Teriann and I have been to three shows in one week: Oliver (with Mr Bean as Fagin!) last Wednesday, La Clique on Sunday, and Mamma Mia tonight.
The verdict is in: London theatre is not hacking it. While Oliver was mostly very good, there was a character that clearly could not sing his role (why then, one must ask, was he cast in it?); La Clique was very entertaining but wasn't traditional theatre — certainly no singing; Marguerite, which we saw all the way back in September featured the worst performer in a leading role I've ever seen —professional, community, or high school; and tonight's show was one of the most bizarre theatre experiences I've ever had.
Not even one or two, but most of the actors were not professional caliber. Solid enough for community theatre, I suppose, but you don't pay 30+ pounds for the cheap seats in community theatre. The sound was poorly balanced. The spotlight operator was either new to his job or drunk. The whole production came to a grinding halt five or ten minutes in when they couldn't get one of the set pieces to move. The best part of the show by far was after the initial curtain call when the director dropped all pretense of a paper-thin story and just had the cast dance and sing ABBA's hits. 'Waterloo' — which I was under the impression was one of the most popular songs from the show — wasn't even sung in the course of the story, and was tacked on in this sing-a-long of sorts. Given how lazily most of the other songs were wedged into the story, why not another popular, peppy one? And these afterthoughts were choreographed with much greater care than the 'stand there and sing' approach taken to the rest of the show.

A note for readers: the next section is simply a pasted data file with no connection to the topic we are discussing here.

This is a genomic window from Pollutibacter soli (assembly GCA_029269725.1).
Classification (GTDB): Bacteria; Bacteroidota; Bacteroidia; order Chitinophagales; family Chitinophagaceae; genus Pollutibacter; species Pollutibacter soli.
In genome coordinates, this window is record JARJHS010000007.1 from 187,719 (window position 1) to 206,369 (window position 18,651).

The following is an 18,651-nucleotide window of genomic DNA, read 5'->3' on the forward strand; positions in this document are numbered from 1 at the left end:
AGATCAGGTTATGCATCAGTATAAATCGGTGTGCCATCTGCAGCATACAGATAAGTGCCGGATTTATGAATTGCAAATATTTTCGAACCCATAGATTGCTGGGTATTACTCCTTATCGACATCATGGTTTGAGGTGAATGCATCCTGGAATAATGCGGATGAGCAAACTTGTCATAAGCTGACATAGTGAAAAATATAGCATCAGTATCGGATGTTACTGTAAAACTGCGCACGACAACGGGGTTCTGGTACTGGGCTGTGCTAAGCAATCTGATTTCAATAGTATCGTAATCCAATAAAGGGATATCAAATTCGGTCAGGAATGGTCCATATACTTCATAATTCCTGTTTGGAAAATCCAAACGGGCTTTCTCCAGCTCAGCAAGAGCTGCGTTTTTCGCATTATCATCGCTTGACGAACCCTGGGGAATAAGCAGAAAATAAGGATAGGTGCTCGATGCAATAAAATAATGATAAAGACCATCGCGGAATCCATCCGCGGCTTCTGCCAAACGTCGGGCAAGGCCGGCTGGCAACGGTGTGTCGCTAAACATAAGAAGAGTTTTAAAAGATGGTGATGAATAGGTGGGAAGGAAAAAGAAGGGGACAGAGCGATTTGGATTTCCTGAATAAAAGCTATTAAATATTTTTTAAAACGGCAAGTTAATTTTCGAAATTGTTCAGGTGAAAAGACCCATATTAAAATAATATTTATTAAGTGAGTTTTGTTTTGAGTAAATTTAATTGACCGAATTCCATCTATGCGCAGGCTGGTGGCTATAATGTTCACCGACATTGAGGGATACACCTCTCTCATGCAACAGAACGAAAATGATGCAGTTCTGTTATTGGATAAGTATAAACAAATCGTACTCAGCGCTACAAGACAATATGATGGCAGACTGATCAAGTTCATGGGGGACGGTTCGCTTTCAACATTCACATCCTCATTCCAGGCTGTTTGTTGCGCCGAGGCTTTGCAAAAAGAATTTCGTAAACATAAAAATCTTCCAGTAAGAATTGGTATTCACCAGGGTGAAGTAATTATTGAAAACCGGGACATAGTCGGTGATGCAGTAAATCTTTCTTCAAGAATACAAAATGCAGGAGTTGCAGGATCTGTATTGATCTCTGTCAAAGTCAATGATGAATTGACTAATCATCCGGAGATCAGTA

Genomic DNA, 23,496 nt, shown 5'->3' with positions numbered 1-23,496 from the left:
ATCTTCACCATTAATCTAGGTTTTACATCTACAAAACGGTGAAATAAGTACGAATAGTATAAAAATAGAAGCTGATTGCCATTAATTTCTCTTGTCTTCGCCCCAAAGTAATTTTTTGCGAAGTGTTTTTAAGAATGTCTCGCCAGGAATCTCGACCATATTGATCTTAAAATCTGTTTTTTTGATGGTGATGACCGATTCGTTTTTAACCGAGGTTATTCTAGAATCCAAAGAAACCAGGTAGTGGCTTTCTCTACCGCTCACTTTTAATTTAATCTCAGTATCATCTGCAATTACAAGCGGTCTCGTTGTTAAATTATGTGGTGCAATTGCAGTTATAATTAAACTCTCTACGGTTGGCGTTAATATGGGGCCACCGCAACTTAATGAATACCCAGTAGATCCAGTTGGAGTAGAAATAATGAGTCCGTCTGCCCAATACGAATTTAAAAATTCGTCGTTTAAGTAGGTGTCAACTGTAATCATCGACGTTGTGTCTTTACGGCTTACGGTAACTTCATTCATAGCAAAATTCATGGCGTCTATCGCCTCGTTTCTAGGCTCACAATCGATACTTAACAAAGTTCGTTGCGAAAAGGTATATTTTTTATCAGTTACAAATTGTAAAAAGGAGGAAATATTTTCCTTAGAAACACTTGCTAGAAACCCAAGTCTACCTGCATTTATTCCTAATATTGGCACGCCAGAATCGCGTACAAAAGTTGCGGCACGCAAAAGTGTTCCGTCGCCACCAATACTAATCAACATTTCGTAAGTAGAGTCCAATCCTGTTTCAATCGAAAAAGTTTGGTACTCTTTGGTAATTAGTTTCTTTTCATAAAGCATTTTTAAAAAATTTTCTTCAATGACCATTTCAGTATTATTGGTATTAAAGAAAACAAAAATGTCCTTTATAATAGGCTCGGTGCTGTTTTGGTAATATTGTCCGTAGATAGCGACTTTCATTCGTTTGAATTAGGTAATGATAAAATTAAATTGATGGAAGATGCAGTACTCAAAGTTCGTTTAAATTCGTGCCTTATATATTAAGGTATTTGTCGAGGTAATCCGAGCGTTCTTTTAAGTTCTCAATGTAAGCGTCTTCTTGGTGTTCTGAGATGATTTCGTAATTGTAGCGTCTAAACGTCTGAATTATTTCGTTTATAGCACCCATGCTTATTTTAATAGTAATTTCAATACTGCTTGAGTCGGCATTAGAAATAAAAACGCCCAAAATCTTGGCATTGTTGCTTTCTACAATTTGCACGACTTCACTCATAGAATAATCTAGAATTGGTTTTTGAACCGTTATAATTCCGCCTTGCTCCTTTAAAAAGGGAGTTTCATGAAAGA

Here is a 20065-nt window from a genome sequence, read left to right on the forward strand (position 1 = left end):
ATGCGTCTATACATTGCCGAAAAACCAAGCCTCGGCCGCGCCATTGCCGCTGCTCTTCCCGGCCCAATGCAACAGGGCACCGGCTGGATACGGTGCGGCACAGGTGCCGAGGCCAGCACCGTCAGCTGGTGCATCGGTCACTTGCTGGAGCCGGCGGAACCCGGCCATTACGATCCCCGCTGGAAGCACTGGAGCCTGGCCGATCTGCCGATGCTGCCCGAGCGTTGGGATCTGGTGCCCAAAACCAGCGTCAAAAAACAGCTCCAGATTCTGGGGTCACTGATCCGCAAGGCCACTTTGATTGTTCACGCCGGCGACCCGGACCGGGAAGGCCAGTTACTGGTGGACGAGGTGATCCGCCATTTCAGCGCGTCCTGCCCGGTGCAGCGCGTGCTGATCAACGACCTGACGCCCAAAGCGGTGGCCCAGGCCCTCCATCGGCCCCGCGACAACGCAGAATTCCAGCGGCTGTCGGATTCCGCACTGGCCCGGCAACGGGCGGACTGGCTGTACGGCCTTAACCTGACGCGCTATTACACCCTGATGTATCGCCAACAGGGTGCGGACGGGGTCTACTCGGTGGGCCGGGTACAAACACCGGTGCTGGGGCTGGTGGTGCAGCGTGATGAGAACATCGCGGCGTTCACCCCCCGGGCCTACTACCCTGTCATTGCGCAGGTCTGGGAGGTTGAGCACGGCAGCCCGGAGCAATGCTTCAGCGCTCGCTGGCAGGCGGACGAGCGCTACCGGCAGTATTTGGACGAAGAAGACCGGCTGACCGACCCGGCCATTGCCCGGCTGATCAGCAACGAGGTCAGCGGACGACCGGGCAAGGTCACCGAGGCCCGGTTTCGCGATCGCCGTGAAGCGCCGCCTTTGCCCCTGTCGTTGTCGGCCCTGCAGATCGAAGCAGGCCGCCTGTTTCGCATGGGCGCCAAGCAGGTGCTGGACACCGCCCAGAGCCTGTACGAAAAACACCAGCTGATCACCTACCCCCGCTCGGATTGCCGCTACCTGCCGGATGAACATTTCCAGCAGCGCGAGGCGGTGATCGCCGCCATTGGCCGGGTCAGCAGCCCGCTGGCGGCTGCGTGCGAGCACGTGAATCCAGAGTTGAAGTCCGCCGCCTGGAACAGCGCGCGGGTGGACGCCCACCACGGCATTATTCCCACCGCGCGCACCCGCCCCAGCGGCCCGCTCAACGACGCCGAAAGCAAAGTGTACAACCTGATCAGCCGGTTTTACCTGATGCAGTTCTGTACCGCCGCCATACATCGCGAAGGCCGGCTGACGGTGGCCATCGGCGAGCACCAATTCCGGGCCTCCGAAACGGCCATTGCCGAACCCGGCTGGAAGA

And our fellow theatregoers... I could moan for ages about this, but let me keep it short: usually, when I go to the theatre, I am refreshed by the number of like-minded, civilized people gathered to share in a communal experience. Not so tonight. On my left, a pair of women that would comment on the action in normal conversatory volume; on my right, a man who munched on corn nuts and (I'm not exaggerating) answered his cell phone during the first act; behind us, a family from Spain who was under the impression that the audience was encouraged to sing along with the numbers they knew, including a 7-ish-year-old girl who was constantly jumping, kicking my seat, and at one point swatting the back of my head; in front of me (as I said, we were in the cheap seats), the theatre was liberally peppered with the sort of tottering folks who clap with the music whenever it's even mildly catchy. Hmm... I kept that as short as I could.
The moral of the story: the West End is no Broadway. Be thankful for theatre in New York and the touring shows that go through Phoenix. In seeing dozens of those shows, I've never once come across the sort of disappointments that I'm learning are all too common in British theatre.